Citing “occupation” as a cause for conflict is like citing a state of war as a cause for armed conflict. “Occupation,” in the legal sense being used here, is literally the result of conflicts, not a cause. The conflict in Ukraine isn’t the result of Russia’s occupation of Crimea, Luhansk, and Donetsk. The occupation of those territories is the result of conflict.
In this case, Judea and Samaria were occupied by Jordan during the 1948-49 War of Independence between Israel and surrounding Arab armies. Israel captured the territories in a defensive war nearly two decades later in the 1967 Six Day War.
Whether Judea and Samaria are “occupied” territories, as the commissioners charge, is debatable. Curiously, while the report states in paragraph 15 – in such a way to show they know the “occupation” isn’t the cause, but actually the result of war – that “the occupation of territory in wartime…deprives the occupied Power of neither its statehood nor its sovereignty,” the commissioners never get around to identifying who the “occupied Power” was in 1967 (or the years prior), what characteristics of “statehood” it held, nor whether it actually had “sovereignty” over the territories in any sense of the word.
What is indisputable, however, is that Israel’s control over the territory was not the cause of conflict, but a result of a conflict that was about wiping the Jewish state off the map. That conflict has never ended, as Hamas’s Charter calling for Israel’s destruction demonstrates.
But even assuming the territories are “occupied,” to argue that it is the “occupation” that is causing the conflict is to put the cart before the horse, not just in the legal sense, but also the factual sense. Consider that the Palestine Liberation Organization was founded in 1964, three years before Israel took control of Judea and Samaria. Fatah, the faction of the Palestinian Authority’s leader Mahmoud Abbas, began carrying out terror attacks that same year.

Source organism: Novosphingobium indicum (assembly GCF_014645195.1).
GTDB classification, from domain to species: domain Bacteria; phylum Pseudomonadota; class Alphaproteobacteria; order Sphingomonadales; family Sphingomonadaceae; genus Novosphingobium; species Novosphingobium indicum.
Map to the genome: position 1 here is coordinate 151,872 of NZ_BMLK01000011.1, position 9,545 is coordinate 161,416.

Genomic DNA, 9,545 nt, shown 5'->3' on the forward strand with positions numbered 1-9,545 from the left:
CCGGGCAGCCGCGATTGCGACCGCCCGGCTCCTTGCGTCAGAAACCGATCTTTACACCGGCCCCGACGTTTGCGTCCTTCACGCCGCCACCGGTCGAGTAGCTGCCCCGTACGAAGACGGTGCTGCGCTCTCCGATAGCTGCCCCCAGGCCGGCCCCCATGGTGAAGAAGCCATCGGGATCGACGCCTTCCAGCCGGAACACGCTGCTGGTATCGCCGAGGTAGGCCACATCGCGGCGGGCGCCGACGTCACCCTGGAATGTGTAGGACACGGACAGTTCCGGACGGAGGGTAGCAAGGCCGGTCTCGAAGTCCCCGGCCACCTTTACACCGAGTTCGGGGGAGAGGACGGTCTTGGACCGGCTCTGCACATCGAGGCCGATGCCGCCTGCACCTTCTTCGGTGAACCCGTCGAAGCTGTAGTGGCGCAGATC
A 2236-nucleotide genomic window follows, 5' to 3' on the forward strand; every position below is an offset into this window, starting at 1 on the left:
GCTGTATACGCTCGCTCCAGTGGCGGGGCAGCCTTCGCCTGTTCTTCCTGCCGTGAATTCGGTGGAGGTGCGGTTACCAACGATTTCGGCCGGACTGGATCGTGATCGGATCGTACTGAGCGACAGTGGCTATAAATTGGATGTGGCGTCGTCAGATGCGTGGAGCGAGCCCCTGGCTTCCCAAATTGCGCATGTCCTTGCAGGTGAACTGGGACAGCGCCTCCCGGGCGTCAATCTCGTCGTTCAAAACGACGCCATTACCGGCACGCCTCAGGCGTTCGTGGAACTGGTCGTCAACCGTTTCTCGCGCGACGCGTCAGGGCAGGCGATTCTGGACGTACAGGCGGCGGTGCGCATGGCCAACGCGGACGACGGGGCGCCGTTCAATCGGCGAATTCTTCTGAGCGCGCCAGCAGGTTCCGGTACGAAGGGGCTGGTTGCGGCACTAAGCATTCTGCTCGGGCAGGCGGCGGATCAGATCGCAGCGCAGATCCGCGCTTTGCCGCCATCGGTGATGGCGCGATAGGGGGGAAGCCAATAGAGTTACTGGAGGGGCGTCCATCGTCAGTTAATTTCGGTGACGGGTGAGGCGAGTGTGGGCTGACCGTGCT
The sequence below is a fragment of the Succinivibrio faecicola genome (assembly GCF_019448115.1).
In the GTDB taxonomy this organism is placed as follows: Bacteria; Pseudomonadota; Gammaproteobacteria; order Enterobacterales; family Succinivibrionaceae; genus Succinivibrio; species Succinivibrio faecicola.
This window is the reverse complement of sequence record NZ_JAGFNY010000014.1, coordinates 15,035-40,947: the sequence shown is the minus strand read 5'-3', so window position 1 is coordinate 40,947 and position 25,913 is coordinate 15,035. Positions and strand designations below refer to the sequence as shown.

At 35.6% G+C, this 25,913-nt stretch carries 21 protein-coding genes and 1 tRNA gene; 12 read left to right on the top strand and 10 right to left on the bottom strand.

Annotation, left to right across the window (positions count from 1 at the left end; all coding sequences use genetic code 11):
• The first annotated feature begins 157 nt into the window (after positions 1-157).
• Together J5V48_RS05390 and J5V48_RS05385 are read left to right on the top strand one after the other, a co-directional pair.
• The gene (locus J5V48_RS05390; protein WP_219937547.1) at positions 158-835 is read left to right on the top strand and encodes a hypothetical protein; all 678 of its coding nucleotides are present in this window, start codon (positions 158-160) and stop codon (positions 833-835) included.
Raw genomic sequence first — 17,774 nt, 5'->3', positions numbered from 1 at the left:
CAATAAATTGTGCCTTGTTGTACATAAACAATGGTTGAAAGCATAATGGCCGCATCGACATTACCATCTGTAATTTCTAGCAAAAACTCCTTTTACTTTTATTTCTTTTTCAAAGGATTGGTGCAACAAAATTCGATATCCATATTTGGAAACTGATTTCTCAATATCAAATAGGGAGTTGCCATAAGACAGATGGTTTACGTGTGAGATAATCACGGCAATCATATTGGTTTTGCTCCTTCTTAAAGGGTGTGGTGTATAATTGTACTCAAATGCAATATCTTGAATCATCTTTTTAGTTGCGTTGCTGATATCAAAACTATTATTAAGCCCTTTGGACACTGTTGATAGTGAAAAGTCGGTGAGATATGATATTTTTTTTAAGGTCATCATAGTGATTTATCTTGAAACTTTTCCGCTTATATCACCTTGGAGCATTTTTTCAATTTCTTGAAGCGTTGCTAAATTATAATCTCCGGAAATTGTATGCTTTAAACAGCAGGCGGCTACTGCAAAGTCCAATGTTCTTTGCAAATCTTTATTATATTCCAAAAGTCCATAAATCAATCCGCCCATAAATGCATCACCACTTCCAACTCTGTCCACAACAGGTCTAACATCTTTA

Even entirely accurate information, when presented through these narrative filters created by the COI – blaming only “discrimination” and “occupation” – will result in heavily distorted pictures of the conflict.
Assigning Agency Only to Jews
Having cast the situation purely in terms of “discrimination” and “occupation,” the report then works to deprive Palestinians of any agency or responsibility. The COI’s narrative demands that consequences be assigned only to the actions of Israel, while depicting the Palestinians as leaves in the wind.
The report itself sets this framework by acknowledging its focus was “overwhelmingly directed towards Israel” because of the “asymmetrical nature of the conflict.” The moral perversion and astounding idiocy (sometimes, it needs to be called what it is) of this argument is shocking. No one would argue that in the conflict between the international coalition and Islamic State, the asymmetry of power somehow meant that questions of morality and responsibility fell only on the international coalition. Yet this is exactly what the COI is suggesting in this context.